Unfortunately, on Sunday afternoon (Feb. 28) she also refused to drink from the leaf. “After several hours we hesitantly went to bed,” says Jones. “In the early hours of Monday morning I was woken to find her vomiting. This persisted for some hours, and at 2 a.m. I called Dr. Jan Ramer, veterinarian with MGVP. She quickly arranged to travel through the night from Rwanda and enter the DRC as soon as the border opened at 6 a.m.” By 7 a.m. a full MGVP team was on hand. After sedating the orphan they worked on her tiny body for over one hour, successfully giving intravenous fluids and an antibiotic injection, fully cleaning the wounds, and conducting an extensive health check of her heart, lungs, skin, hair, ear, nose and throat. “After the exam she slowly began to wake up, and once she was fully alert we offered her the stem of a banana tree, a gorilla favorite, and happily for us she accepted,” Jones says.
Right now Fossey Fund caregivers are working to gain Ndjingala’s trust, by providing her with 24-hour care and constant physical contact, just as she would receive from her gorilla mother in the wild. On March 5 she finally accepted strawberry and banana juice and ate a banana stem and pears. “She is also beginning to respond to our care, and freely approaches me for much needed physical contact. Then she truly relaxes, feeling secure in the comfort of my arms,” says Jones.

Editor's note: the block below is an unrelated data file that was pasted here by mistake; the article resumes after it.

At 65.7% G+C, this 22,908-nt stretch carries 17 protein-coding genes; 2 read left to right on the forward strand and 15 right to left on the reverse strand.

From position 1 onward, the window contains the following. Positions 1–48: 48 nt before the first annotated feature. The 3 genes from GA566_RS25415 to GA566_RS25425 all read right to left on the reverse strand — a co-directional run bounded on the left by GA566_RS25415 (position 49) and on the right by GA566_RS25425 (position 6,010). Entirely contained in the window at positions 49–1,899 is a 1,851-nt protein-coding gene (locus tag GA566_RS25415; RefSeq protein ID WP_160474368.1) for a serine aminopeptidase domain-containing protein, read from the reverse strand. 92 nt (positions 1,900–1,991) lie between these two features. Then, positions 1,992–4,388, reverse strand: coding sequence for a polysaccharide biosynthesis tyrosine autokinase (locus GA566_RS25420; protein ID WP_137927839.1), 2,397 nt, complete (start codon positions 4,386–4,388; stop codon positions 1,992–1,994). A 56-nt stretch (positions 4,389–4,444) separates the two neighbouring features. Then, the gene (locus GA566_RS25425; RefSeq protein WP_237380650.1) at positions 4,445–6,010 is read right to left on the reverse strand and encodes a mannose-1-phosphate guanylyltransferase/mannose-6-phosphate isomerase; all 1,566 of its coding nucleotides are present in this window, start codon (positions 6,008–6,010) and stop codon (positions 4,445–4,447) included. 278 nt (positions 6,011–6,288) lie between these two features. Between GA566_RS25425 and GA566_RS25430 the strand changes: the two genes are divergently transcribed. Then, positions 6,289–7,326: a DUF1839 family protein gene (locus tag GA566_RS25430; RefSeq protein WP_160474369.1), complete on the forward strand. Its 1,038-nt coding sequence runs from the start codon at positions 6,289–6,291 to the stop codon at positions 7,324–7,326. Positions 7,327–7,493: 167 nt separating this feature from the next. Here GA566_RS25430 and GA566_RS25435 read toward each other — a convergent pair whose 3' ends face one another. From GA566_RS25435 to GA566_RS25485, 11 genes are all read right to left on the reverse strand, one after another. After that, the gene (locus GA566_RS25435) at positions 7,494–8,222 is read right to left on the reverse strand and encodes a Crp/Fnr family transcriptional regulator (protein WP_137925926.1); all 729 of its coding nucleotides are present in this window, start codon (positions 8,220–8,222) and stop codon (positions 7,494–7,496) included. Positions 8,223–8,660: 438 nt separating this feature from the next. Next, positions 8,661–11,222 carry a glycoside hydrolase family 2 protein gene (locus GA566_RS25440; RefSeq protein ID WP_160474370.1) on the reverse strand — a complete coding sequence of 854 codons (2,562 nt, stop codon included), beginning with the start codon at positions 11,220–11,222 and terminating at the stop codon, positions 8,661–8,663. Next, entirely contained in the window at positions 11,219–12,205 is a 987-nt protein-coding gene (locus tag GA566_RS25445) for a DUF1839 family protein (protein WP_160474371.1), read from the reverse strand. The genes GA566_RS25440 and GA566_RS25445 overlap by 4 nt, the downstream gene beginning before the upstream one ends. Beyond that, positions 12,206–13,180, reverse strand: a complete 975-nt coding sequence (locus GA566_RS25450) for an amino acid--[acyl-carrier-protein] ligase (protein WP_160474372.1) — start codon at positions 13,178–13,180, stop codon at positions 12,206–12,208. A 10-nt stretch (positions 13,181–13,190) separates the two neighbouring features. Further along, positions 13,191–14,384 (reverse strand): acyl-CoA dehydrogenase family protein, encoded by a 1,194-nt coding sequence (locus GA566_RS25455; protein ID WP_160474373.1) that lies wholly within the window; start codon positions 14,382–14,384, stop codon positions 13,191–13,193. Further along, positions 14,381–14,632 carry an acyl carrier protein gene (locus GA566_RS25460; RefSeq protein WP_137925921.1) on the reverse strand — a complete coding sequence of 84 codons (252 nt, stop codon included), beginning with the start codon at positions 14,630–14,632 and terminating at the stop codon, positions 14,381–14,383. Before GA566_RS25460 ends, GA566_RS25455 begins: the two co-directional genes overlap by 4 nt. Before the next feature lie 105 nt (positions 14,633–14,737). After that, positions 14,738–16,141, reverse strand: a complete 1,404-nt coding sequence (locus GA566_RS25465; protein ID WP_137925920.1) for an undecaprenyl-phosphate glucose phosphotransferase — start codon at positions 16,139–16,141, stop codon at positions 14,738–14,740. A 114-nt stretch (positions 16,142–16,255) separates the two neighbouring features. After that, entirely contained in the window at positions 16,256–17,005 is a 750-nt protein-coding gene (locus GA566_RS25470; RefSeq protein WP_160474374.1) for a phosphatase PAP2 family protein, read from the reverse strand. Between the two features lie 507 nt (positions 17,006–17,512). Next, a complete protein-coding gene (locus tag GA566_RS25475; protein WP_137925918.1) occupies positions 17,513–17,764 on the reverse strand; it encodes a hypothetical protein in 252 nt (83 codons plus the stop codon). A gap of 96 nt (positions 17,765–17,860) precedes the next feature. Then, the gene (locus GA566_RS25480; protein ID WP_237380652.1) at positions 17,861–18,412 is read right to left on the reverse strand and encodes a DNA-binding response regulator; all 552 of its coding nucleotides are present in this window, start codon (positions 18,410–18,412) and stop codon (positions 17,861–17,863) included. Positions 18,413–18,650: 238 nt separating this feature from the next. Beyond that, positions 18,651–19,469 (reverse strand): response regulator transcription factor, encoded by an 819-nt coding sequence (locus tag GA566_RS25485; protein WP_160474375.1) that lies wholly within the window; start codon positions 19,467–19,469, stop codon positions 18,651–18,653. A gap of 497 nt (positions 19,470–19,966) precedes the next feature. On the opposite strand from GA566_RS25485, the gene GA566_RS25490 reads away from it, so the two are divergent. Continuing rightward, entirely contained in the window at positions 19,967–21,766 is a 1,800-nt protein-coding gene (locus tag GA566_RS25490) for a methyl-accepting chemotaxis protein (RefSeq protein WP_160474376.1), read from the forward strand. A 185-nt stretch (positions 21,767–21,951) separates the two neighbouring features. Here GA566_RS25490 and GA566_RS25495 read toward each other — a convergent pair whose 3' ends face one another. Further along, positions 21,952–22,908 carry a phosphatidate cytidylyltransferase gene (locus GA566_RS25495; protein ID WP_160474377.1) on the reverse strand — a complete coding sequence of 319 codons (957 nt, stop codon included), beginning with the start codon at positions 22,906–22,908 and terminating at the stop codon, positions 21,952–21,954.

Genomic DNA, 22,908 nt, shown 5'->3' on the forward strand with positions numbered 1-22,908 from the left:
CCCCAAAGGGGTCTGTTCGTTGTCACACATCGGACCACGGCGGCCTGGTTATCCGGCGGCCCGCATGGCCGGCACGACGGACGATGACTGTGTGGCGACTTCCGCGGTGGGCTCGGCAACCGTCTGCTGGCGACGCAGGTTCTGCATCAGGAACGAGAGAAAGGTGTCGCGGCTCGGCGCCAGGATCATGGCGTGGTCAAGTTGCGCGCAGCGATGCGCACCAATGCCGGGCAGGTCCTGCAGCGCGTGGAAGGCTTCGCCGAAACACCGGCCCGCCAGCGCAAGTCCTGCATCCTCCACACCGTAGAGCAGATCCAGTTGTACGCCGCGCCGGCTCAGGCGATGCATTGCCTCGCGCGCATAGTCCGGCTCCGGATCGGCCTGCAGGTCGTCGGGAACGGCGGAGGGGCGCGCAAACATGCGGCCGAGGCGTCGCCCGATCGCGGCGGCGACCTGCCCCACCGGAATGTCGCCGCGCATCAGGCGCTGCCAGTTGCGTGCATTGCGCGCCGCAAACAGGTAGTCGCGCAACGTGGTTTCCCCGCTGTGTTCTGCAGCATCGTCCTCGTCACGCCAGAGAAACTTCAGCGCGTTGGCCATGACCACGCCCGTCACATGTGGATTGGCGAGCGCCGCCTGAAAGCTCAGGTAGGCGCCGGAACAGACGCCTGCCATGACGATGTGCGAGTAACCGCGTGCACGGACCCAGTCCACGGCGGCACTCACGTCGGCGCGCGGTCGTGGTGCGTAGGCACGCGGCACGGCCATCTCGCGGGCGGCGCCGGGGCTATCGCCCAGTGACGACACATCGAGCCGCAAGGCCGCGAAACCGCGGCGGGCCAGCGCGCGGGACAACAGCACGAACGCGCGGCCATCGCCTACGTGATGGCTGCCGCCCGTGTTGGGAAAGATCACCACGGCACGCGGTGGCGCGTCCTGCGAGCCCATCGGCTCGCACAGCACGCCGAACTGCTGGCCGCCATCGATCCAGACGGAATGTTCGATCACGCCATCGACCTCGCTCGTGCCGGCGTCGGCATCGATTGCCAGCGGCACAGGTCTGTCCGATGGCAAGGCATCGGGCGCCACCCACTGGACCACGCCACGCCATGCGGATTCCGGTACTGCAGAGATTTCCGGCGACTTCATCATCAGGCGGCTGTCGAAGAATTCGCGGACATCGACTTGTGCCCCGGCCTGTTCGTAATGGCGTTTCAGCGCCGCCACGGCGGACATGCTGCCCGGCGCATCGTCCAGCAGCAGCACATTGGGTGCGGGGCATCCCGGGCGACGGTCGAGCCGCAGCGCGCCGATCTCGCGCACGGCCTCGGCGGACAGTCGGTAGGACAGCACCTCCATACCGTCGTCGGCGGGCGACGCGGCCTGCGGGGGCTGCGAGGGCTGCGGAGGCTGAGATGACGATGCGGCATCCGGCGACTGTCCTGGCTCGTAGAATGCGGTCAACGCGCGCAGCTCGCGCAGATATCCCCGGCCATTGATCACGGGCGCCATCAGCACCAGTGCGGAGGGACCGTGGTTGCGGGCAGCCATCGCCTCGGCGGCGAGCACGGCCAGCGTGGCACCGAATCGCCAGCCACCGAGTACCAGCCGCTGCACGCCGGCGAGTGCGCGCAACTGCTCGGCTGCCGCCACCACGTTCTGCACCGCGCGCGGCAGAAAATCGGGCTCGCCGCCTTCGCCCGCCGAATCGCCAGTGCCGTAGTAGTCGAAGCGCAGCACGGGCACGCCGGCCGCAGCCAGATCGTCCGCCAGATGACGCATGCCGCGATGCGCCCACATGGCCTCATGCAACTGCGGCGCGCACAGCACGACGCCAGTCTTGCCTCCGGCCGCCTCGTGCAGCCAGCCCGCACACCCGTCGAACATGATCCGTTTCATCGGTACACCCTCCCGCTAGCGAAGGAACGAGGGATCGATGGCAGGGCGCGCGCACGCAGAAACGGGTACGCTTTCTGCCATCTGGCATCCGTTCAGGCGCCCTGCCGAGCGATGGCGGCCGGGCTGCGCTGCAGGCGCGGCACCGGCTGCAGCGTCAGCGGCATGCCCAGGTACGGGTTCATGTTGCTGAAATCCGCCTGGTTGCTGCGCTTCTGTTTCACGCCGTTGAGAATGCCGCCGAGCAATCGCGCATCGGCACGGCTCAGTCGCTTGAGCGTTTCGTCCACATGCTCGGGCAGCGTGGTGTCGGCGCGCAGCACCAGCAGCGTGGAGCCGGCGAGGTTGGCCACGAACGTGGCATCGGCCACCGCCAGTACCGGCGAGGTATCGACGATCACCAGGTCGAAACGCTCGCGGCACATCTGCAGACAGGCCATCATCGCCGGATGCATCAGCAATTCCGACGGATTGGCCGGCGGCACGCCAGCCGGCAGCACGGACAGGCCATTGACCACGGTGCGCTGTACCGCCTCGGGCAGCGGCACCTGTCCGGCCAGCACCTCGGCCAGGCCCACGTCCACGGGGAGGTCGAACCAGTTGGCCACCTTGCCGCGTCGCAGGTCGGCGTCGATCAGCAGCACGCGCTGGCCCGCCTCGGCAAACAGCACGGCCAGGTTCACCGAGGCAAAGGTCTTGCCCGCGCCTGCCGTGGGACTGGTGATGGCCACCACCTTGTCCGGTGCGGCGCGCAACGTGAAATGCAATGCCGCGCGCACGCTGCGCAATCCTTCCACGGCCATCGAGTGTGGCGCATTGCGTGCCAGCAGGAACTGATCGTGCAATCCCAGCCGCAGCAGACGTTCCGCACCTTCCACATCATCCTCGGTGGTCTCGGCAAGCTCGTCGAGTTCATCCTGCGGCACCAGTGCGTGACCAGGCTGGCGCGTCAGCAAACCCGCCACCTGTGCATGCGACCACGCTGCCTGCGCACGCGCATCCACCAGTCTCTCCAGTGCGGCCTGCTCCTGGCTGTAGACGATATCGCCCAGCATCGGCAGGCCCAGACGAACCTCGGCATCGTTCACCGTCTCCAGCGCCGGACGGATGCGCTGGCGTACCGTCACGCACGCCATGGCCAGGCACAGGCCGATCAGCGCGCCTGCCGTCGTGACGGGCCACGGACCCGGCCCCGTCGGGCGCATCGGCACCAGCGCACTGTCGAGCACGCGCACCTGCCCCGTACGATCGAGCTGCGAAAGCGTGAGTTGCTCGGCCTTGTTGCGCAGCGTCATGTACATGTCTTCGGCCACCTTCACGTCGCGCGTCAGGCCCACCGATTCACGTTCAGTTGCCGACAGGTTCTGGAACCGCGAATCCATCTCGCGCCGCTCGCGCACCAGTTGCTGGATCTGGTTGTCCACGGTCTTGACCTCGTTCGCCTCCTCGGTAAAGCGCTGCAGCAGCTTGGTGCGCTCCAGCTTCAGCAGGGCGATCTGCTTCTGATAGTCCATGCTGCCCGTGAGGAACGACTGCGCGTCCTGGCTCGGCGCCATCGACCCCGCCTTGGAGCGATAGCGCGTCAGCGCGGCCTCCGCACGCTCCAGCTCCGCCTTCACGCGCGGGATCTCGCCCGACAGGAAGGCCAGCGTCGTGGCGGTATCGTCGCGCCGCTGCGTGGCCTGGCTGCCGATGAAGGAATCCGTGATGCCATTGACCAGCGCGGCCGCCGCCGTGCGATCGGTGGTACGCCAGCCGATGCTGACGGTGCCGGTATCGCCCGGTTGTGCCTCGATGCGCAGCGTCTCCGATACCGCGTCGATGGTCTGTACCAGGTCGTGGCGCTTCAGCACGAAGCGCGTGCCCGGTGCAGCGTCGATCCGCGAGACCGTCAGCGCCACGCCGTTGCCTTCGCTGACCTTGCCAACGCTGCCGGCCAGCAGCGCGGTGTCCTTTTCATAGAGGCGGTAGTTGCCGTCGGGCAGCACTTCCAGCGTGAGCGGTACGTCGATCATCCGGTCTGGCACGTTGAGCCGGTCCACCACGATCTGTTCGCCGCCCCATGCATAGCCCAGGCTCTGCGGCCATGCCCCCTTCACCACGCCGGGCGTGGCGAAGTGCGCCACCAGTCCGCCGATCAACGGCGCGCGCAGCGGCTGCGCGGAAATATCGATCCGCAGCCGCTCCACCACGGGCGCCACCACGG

In addition to providing medical care, MGVP is working on confirming the infant’s approximate age by comparing her teeth with a chart of gorilla teeth eruption based on data collected in the field. Ndjingala has several new teeth: two upper lateral incisors and three of her four canines.
Ndjingala will move next from quarantine to the regular housing in Goma, which is itself temporary. All the Grauer’s gorillas now cared for by the Fossey Fund and MGVP, including six others in a temporary facility in Kinigi, Rwanda, will move later this spring to the new Gorilla Rehabilitation and Conservation Education (GRACE) center under construction next to a community-based nature reserve in the DRC, on land donated by the Tayna Center for Conservation Biology. There, they will be in a more natural environment and can learn to live in the kind of group that allows wild gorillas to survive and reproduce in the forest, their ultimate destination.